The next section of cycle touring out of Bishkek and around Issyk Kul lake did the impossible and out scenery’d the first part of Kyrgyzstan!
I knew it was going to be a nice ride and it is more popular with cycle tourers but yet again it exceeded my expectations! The shot below is just one of the beautifully located Muslim cemeteries that add to the scenery.
So carrying on from my last post I had just visited the China travel agent, who told us it was a public holiday in China so there was no visa application for two weeks! Then, given the protests in Hong Kong and the recent attacks in western China, visas will be further delayed or entry just stopped, either way the best case scenario was two weeks. (Writing this 10 days later I have heard the border with Kazakhstan has indeed temporarily closed for foreigners.)
The various plan B options were discussed with Rob a fellow English cycle tourer in a similar situation, I say cycle tourer but maybe bike packer is a better word after he unfortunately managed just four days on the bike in the last three months. I was not hanging about in Bishkek for two weeks life is just too short, nor given the snowy cold weather was I going to cycle up into the high mountains for an adventure as I had contemplated.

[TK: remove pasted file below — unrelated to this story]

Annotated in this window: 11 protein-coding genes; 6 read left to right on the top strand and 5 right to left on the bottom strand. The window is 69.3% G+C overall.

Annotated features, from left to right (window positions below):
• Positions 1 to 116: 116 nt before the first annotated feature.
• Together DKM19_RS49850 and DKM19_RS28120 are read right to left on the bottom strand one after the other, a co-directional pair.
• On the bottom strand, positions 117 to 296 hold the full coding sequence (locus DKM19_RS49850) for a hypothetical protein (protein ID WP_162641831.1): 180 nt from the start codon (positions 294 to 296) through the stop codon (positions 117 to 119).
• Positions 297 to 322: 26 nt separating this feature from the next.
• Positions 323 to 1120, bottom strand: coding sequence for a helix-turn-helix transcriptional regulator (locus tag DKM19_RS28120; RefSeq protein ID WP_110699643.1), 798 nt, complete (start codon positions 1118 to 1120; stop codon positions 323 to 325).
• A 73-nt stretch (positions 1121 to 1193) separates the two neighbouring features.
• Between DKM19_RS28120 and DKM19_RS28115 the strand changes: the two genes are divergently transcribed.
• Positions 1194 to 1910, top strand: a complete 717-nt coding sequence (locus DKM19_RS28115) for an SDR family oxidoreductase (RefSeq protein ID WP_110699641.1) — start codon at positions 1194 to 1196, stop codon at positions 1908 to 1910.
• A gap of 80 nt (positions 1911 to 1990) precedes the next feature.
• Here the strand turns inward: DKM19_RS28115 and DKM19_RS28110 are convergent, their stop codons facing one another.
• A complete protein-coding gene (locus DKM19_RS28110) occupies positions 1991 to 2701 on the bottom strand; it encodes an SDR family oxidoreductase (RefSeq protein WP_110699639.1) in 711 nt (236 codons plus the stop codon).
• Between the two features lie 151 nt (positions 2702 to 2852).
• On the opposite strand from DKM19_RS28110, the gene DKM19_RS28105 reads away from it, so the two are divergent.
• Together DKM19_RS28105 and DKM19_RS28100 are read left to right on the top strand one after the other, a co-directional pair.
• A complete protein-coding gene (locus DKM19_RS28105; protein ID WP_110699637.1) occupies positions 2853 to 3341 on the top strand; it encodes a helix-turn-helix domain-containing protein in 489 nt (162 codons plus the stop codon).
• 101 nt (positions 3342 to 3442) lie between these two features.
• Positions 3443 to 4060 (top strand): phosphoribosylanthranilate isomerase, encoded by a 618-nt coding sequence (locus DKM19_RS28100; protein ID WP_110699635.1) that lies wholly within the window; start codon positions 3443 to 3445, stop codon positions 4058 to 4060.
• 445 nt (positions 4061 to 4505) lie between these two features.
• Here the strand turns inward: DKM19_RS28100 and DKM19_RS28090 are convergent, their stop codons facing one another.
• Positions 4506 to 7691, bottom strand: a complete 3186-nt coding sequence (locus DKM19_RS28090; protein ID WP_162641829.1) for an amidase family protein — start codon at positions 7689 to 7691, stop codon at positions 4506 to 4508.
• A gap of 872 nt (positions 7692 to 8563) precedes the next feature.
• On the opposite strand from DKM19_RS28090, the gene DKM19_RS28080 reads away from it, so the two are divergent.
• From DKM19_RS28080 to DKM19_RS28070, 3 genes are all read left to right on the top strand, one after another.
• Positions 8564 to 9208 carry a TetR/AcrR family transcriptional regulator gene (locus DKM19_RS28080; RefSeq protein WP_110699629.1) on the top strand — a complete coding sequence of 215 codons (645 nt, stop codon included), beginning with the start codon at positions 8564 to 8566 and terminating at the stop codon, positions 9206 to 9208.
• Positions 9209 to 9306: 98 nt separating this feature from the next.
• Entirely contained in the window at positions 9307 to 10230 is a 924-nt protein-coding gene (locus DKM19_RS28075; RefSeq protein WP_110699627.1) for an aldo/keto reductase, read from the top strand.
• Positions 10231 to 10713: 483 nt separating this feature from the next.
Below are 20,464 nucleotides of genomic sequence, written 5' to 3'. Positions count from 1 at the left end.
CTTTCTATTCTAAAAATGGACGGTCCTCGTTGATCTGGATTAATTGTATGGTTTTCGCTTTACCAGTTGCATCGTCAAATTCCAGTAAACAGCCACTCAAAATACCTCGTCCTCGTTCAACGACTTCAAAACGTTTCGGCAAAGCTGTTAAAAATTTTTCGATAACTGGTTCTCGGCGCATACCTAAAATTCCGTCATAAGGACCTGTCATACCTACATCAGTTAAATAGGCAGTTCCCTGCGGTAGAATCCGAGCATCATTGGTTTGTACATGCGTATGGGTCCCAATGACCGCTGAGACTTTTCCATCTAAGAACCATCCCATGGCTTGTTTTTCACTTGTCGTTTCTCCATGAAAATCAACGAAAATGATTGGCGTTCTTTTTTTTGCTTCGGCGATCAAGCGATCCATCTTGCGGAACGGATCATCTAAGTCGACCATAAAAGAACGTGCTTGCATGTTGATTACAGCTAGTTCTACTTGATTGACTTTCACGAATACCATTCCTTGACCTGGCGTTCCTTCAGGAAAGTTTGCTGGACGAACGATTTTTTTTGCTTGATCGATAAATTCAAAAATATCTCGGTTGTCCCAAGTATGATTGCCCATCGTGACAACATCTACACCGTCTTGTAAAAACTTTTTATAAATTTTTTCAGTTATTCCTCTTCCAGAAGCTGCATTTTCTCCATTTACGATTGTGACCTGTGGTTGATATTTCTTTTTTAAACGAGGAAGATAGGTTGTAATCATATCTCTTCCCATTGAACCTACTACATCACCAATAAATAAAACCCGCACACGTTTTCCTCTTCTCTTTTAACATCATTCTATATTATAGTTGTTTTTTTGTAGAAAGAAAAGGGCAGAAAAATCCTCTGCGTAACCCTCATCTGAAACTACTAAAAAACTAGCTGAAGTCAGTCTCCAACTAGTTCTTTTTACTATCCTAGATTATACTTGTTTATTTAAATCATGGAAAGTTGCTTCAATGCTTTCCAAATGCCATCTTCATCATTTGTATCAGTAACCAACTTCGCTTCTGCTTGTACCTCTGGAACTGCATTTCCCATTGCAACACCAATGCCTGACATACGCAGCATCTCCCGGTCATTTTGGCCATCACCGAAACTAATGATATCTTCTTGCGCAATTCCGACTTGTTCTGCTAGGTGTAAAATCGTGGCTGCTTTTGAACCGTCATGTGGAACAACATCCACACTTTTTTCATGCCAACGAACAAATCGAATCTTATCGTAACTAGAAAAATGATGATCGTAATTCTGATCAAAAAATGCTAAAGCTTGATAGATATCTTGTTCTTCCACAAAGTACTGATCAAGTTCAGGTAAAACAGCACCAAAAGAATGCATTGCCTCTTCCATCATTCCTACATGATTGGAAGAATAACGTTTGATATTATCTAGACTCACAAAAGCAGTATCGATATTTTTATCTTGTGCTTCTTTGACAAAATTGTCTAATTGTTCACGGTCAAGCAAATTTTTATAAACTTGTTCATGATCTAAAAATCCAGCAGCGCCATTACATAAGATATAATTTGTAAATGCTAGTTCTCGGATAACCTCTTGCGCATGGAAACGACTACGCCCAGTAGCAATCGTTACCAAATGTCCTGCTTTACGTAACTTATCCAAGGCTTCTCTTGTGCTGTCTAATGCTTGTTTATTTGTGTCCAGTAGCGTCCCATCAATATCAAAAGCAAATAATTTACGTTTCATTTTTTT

After speaking to Marion my plan B was finally confirmed. I would cycle northeast to the Kazakhstan border then instead of turning east to Urumchi I would ride west into Kazakhstan, booking flights from Almaty and flying to Kathmandu direct, missing out China entirely. It was sad but in hindsight given the weather with the later to come tent disaster in a storm it was a good decision
In total I spent three days in Bishkek, sleeping, eating, writing and chatting to Rob, Hugh an Australian hiker and a German guy who has been hiking some remote spots too. We are all sat around waiting for visas or flights and the owner is super friendly too discussing some interesting parts of Kyrgyz culture and the impact of Soviet rule. The point she made that left an impression was about the empowerment of women under soviet regime, in traditional Muslim based Kyrgyz society it is unlikely she would be as well educated and free to be running her own business.